So Microsoft has jumped into the rich client market with Sliverlight, which is basically aimed square at Flash and Apollo. There are some interesting demos, but nothing ground breaking. Although I just found this post about it which points out that it has a lot of pretty major shortcomings.
When I saw it the big questions for me were "why can't Java compete in this space", or even "why is Java not already the dominant player in this space"?
Java 1.2 was released in Dec 1998 and was cross platform and network downloadable, supported a UI toolkit, 2D graphics, video and audio, and by 1999 3D graphics. So basically functionality greater than or equal to what is available today with these other tools but with an 8 year head start!
So what went wrong?
Java 1.2 was not widely installed and the download to get it installed was big and slow. This is still the case. Java WebStart and the Java plug-in don't really seem to have made this a better user experience.
This has been successfully addressed with both startup time and memory footprint improved greatly, but at the time Swing had a big problem even redrawing a menu quickly.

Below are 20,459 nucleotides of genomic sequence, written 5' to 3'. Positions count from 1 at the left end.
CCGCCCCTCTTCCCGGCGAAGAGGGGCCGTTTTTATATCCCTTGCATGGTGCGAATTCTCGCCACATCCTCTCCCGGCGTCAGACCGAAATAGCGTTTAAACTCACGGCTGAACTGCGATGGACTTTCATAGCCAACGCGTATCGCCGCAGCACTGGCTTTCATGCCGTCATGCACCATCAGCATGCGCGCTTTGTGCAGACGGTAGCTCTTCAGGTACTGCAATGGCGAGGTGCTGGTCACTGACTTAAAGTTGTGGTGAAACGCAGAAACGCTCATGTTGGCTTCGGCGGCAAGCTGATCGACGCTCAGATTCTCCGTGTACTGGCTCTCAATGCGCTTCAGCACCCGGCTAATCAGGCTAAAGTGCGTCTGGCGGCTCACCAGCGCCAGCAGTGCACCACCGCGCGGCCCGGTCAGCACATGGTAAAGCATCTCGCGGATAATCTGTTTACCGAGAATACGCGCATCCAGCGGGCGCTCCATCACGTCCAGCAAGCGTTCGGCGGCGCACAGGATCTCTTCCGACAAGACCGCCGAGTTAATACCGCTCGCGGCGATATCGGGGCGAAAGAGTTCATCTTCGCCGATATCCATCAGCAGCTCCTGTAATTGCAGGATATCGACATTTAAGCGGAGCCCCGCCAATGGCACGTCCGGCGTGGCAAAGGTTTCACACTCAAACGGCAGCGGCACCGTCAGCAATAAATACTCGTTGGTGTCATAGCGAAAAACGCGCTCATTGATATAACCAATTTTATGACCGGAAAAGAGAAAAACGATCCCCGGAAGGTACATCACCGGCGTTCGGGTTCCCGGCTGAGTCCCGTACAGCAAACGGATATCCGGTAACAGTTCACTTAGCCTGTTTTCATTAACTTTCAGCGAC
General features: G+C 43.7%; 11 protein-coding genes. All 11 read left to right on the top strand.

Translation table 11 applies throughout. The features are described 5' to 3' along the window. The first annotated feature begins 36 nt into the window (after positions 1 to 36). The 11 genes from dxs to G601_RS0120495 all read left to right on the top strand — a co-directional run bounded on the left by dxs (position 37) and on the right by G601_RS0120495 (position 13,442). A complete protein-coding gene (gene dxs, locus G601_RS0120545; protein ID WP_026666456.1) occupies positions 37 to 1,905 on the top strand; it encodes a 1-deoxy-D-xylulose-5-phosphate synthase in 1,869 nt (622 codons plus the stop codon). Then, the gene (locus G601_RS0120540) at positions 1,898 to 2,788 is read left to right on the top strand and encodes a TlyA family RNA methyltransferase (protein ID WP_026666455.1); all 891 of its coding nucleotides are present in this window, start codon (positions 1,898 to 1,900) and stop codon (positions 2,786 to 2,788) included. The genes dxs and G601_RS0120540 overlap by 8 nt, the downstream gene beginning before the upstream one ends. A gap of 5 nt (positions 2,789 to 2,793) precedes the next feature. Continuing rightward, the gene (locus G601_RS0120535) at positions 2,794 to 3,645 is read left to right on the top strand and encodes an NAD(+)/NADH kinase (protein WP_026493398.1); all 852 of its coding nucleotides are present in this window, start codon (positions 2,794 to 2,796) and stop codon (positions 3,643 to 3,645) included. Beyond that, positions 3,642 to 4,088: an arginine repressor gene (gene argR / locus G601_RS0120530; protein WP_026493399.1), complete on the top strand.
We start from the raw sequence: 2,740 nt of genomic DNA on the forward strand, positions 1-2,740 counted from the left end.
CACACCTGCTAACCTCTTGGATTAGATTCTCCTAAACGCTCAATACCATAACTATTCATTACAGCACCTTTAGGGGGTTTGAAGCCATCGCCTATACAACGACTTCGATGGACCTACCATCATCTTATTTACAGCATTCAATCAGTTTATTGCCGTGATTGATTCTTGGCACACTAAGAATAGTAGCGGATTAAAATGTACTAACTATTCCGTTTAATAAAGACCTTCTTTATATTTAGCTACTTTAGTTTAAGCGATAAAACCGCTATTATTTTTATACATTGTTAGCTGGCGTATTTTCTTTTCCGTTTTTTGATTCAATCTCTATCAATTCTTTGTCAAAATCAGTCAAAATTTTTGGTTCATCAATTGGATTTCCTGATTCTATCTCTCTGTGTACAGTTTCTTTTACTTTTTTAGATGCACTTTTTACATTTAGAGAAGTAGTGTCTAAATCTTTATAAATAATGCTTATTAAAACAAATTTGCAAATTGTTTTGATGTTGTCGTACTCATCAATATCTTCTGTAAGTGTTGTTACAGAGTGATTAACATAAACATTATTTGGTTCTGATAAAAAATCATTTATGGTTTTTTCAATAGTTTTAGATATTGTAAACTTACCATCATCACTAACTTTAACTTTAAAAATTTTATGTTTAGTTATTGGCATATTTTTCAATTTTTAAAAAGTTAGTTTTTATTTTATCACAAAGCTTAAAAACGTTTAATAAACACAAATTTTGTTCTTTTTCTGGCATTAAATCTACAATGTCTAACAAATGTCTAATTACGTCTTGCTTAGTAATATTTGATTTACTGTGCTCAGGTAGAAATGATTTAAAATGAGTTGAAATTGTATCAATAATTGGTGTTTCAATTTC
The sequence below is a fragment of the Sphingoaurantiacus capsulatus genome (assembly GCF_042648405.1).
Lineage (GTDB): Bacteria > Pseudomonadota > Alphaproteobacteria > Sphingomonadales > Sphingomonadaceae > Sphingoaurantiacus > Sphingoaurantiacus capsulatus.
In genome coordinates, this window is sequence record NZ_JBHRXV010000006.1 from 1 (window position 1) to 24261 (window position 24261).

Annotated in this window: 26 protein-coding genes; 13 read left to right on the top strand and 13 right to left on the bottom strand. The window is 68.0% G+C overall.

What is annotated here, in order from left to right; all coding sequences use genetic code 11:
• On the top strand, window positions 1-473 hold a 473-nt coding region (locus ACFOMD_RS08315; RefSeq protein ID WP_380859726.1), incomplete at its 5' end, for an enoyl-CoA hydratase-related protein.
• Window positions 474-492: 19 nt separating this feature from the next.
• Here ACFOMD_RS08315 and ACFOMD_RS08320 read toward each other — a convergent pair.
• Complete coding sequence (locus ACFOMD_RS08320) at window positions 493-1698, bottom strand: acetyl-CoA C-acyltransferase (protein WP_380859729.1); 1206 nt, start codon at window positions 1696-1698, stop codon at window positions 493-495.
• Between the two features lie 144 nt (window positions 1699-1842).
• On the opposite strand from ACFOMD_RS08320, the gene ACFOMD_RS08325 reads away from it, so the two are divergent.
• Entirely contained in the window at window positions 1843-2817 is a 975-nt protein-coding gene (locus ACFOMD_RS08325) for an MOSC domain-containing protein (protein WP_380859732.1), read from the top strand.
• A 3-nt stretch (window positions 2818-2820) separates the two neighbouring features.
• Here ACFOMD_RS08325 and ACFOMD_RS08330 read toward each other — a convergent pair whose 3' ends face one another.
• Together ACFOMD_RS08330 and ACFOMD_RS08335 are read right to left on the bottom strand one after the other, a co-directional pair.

From a programming point of view this is probably the biggest issue - Swing doesn't work with JMF, which doesn't work with JOGL. The JMF APIs suck and don't really support the media types that most people deal with. Java2D was never really integrated into Swing, you have to know that the Graphics you are passed in paint can be cast to a Graphics2D, you can't pass a GradientPaint to the fill the background of a component, etc
What to do about it?
F3 shows real promise in providing a Java based option for Rich Clients, but they really need to work on the browser integration and startup experience.
They also need decent tool support which Adobe has in spades and Microsoft is getting into.